ATO Announces New Simplified Calculation Method for Claiming Working from Home Deductions

Thursday 9 April 2020 @ 11.37 a.m. | Legal Research | Taxation

The Australian Taxation Office (“ATO”) has announced in a Media Release that business owners and employees who are now working from home because of the COVID-19 outbreak, will have access to a simplified way for claiming tax deductions, under a new “working from home shortcut”.

The New Arrangements

Under the new arrangements (which are optional), taxpayers can claim a rate of 80 cents per hour for all their running expenses, rather than needing to calculate costs for specific running expenses.

Also, multiple people living in the same house can now claim this new rate. In addition, the requirement to have a “dedicated work from home area” have also been removed. The new arrangements will also require the taxpayer to keep a record of the number of hours worked from home as evidence when making a claim.

The ATO Media Release indicates taxpayers making claims for working from home expenses prior to 1 March 2020 “should be calculated using the existing approaches and are subject to the existing requirements”.

The Existing Arrangements

Currently, under the existing arrangements, individuals can claim a rate of 52 cents per work hour for heating, cooling, lighting, cleaning and the decline in value of office furniture. They are also able to make a claim for the work-related portion of their phone and internet expenses, computer consumables, stationery, and the depreciation in value of a computer, laptop or similar device.

Comment from the ATO

ATO Assistant Commissioner Karen Foat, said the new “shortcut method” will make it easier for those who are working from home for the first time:

“The shortcut method provides a rate of 80 cents per hour and will only require you to keep a record of the number of hours worked from home. This recognises that many taxpayers are working from home for the first time and makes claiming a deduction much easier. If you choose to use this shortcut method, all you need to do is keep a record of the hours you worked from home as evidence of your claim.”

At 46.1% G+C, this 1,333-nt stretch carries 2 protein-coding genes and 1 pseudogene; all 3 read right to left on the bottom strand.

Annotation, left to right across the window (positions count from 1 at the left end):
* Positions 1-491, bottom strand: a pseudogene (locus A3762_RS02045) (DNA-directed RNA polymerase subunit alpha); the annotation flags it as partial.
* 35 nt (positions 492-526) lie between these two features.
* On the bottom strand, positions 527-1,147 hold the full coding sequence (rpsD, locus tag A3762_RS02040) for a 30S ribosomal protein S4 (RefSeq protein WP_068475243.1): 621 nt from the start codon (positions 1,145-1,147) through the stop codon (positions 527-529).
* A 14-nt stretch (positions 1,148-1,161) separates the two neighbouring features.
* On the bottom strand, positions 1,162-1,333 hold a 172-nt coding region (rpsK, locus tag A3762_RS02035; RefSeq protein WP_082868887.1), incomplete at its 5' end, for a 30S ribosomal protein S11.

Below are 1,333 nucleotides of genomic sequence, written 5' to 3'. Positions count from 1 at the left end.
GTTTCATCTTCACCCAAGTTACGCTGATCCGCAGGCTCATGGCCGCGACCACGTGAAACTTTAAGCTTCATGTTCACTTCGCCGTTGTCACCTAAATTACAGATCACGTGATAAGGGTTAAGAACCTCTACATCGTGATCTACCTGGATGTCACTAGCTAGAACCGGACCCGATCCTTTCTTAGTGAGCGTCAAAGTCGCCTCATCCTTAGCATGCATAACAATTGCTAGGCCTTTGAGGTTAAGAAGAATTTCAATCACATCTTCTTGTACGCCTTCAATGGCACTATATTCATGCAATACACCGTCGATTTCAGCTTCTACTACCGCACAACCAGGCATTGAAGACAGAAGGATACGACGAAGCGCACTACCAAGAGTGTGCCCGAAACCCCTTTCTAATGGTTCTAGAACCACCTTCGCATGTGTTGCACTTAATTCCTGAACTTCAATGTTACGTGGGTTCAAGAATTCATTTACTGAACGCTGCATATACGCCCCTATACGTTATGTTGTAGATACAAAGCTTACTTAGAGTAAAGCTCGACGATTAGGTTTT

Claiming for the Relevant Period

According to the ATO, there are three ways that you can choose to calculate your additional expenses for the 1 March 2020–30 June 2020 period:

  1. claim a rate of 80 cents per work hour for all additional running expenses;
  2. claim a rate of 52 cents per work hour for heating, cooling, lighting, cleaning and the decline in value of office furniture, plus calculate the work-related portion of your phone and internet expenses, computer consumables, stationery and the decline in value of a computer, laptop or similar device; or
  3. claim the actual work-related portion of all your running expenses, which you need to calculate on a reasonable basis.

Ms Foat said that if the Federal Government announces a prolonged lockdown extending into the next financial year, the ATO is likely to extend the new claiming method:

"We can't predict the future ... but if people are still being encouraged to work at home by the Government then we would extend it into the new financial year."

Reaction and Comment to the ATO Announcement

Paul Meissner, 5ways Group Director and Accountant told ABC News while he applauded the ATO's efforts at simplifying claims, taxpayers should still look at all their claim options to avoid paying more tax than they have to. Mr Meissner said for people paying $80 to $100 per month for home internet plus their phone and looking to claim any extra items such as printer or scanner, "using the shortcut could leave them worse off":

“The 80c shortcut includes some additional items that if claimed separately could easily result in more deductions. If you are now doing 40 hours per week work from home, the extra shortcut claim is only $40 per month. If you consider that this $40 includes your internet, phone, stationery and depreciation on any extra equipment you bought for your home office, your claim can easily add up to more using other methods.”

Mark Chapman from H&R Block also told ABC News:

"… as a general rule, taxpayers are better off claiming actual costs rather than using any of the ATO's flat rate allowances, including this new 80 cents [per hour] rate. If I work 150 hours a month — which are fairly standard full-time hours — from home, my claim will be $120 for that month."

Mr Chapman also acknowledged the ATO's flat rate allowance was "easy to use, and some taxpayers may opt for simplicity over a bigger deduction".

Hayley Lock, Tax Partner at KPMG said to ABC News that the ATO shortcut approach was "pragmatic", commenting:

"It does not require extensive record keeping and is simple to calculate."

Ms Lock said the question taxpayers needed to answer is, “how much time do you have and how good at record keeping are you”, she commented further “… If the answer is not a lot and not great [at record keeping], the ATO shortcut method sounds like a good option.”

TimeBase is an independent, privately owned Australian legal publisher specialising in the online delivery of accurate, comprehensive and innovative legislation research tools including LawOne and unique Point-in-Time Products. Nothing on this website should be construed as legal advice and does not substitute for the advice of competent legal counsel.


Related Articles: